A recent New York Supreme Court decision is a warning to New York City commercial tenants that the recent COVID-19-related shutdown has not created a blanket exemption from their lease obligations.
In Blackal Hospitality Group LLC, Canvas Events LLC, and Arthur Backal v 627 West 42nd Retail LLC, the tenant argued that the parties had come to an oral agreement to terminate the lease, or alternatively that even if no such agreement existed, Governor Cuomo’s March 22, 2020 Executive Order prevented the tenant from using its event space as originally contemplated and therefore the lease was void; and because it eventually returned the keys to the owner, it no longer owed $10 million in future rent and should have the $500,000 Letter of Credit the landlord was holding as security returned.
On the first point, the Court rejected tenant’s arguments that the lease had been terminated, instead finding that the tenant could not provide any written agreement to terminate as required by the parties’ lease and as a matter of law. In the Order, Judge Freed writes that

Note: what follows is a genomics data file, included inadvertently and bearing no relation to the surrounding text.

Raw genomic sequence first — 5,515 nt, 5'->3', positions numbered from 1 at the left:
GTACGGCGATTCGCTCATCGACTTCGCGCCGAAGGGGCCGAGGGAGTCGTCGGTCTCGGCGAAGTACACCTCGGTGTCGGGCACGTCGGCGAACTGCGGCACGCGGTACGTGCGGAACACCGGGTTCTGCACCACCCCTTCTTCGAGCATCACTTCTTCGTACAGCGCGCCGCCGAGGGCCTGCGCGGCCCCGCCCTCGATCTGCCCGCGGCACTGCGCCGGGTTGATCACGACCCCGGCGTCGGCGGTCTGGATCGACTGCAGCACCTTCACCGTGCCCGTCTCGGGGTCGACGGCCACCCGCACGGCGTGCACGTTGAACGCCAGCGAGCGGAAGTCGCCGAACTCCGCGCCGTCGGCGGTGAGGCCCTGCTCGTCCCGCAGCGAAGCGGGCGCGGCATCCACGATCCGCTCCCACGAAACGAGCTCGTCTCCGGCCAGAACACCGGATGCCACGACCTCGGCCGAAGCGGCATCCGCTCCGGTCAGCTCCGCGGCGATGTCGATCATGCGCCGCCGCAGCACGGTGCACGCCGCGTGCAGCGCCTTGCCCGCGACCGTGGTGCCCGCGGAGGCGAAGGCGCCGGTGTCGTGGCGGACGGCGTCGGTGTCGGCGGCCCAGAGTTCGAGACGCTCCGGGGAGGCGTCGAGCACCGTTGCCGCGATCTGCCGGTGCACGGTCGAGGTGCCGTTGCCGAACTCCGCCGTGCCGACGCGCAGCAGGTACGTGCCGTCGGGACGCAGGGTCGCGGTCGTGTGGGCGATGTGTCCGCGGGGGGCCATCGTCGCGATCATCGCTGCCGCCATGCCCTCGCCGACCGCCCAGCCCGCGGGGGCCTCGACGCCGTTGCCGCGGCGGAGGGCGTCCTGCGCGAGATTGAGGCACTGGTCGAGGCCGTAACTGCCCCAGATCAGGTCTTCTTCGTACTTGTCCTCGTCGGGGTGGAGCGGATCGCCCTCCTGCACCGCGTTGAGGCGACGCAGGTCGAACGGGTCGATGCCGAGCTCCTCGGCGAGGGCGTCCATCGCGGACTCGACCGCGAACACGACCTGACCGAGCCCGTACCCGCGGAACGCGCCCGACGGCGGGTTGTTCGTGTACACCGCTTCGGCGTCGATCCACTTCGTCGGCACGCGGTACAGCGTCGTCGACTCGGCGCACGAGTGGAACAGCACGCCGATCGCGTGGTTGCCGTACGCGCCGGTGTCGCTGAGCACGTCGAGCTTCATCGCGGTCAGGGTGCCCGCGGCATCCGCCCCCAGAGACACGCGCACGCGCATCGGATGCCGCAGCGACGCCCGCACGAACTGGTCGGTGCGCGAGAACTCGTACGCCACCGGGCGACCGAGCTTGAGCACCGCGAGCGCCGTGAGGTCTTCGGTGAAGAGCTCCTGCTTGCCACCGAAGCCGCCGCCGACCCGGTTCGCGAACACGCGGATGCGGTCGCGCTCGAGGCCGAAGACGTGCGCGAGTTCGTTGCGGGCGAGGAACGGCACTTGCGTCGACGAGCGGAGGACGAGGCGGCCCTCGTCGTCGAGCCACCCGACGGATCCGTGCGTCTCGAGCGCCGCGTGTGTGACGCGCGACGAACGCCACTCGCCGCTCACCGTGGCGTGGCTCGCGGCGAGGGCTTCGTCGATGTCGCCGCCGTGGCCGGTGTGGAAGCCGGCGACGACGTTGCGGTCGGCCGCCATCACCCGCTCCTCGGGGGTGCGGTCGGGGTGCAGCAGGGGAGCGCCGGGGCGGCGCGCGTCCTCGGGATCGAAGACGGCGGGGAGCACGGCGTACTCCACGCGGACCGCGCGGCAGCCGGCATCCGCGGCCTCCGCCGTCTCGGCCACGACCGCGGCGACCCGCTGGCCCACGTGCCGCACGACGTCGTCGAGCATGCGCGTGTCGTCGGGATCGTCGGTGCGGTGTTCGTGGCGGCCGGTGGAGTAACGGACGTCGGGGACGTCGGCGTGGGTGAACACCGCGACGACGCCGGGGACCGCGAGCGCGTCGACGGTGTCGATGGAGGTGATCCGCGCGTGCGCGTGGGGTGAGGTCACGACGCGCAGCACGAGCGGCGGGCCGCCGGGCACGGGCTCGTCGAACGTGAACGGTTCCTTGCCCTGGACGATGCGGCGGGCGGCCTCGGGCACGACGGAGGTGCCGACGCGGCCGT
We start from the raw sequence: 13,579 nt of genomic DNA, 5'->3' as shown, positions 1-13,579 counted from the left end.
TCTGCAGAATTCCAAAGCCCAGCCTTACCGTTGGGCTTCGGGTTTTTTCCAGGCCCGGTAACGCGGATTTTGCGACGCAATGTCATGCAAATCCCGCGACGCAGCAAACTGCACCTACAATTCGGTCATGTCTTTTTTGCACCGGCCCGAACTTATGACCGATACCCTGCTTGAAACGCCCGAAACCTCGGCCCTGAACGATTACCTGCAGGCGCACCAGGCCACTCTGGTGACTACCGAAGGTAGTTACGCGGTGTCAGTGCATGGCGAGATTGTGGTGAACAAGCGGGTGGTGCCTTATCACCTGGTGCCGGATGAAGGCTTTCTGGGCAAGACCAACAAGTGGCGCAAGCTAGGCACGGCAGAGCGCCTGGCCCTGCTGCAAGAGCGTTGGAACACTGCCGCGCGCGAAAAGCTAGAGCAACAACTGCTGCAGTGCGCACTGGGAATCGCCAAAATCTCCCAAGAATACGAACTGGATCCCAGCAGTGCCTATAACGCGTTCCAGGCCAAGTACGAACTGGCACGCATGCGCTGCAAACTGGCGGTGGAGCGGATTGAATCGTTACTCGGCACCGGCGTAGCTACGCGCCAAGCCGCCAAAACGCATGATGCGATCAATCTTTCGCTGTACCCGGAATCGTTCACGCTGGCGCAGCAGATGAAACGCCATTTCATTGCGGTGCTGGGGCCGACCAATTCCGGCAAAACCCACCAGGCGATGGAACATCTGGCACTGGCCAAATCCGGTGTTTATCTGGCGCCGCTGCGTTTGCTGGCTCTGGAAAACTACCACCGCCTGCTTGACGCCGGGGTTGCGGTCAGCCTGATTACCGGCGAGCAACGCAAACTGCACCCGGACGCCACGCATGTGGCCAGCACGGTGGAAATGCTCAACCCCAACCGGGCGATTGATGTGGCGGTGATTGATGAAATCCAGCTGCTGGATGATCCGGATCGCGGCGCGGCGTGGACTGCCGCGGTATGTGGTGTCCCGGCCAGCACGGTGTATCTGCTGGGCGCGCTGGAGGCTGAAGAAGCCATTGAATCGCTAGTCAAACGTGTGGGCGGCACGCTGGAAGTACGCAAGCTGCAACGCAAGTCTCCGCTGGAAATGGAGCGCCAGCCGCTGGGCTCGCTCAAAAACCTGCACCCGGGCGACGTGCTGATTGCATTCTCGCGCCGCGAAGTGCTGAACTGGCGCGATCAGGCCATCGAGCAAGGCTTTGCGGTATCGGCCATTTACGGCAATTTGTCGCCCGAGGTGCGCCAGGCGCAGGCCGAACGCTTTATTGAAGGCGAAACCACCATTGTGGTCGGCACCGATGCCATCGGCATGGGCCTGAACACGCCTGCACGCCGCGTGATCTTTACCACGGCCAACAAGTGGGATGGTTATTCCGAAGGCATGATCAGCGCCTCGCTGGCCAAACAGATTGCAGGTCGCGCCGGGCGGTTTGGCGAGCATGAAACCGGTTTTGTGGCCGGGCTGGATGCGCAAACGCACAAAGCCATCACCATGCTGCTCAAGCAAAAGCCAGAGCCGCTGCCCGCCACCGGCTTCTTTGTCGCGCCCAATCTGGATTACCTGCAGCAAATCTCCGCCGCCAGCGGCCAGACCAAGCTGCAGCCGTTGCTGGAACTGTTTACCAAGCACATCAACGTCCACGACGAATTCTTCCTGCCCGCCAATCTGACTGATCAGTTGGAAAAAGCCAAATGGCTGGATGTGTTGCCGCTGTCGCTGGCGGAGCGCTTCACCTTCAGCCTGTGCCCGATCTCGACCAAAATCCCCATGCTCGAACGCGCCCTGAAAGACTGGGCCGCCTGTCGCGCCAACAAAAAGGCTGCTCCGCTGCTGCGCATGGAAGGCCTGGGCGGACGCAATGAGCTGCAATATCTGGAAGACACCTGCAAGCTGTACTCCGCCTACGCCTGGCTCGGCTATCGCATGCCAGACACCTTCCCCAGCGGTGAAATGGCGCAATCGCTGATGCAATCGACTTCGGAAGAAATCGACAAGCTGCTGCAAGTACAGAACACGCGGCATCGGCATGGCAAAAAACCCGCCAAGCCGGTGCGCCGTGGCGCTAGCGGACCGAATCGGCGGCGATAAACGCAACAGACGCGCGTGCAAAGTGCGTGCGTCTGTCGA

The lease clearly provided that ‘[n]o agreement to accept a surrender of all or any part of the [premises] shall be valid unless in writing and signed by [landlord].’ Since plaintiffs have produced no such writing, their contention that they legally surrendered the premises is without merit. Additionally, plaintiffs’ argument that [landlord] assented to Canvas’ surrender of the premises by accepting the return of the keys is belied by the provision of the lease providing that “[t]he delivery. of keys to an employee of [landlord] or of its agent shall not operate as a termination of this [l]ease or a surrender of the [premises].”
Similarly, the Court rejected the tenant’s arguments that the March 22, 2020 Executive Order voided the lease. The Court noted that the specific terms of the lease “contemplated a scenario in which performance of the lease terms by plaintiff might become prohibited by a governmental order” and that “…plaintiffs nevertheless attempted to unilaterally terminate the lease in a manner violative of the terms thereof”.
Accordingly, the Court held tenant’s argument of “impossibility/frustration of purpose” was found to be without merit and tenant was still liable to pay its arrears, as well as other amounts due under the lease for the balance of the lease term. As such, tenant’s request for a preliminary injunction to prevent further draw downs on the Letter of Credit was denied.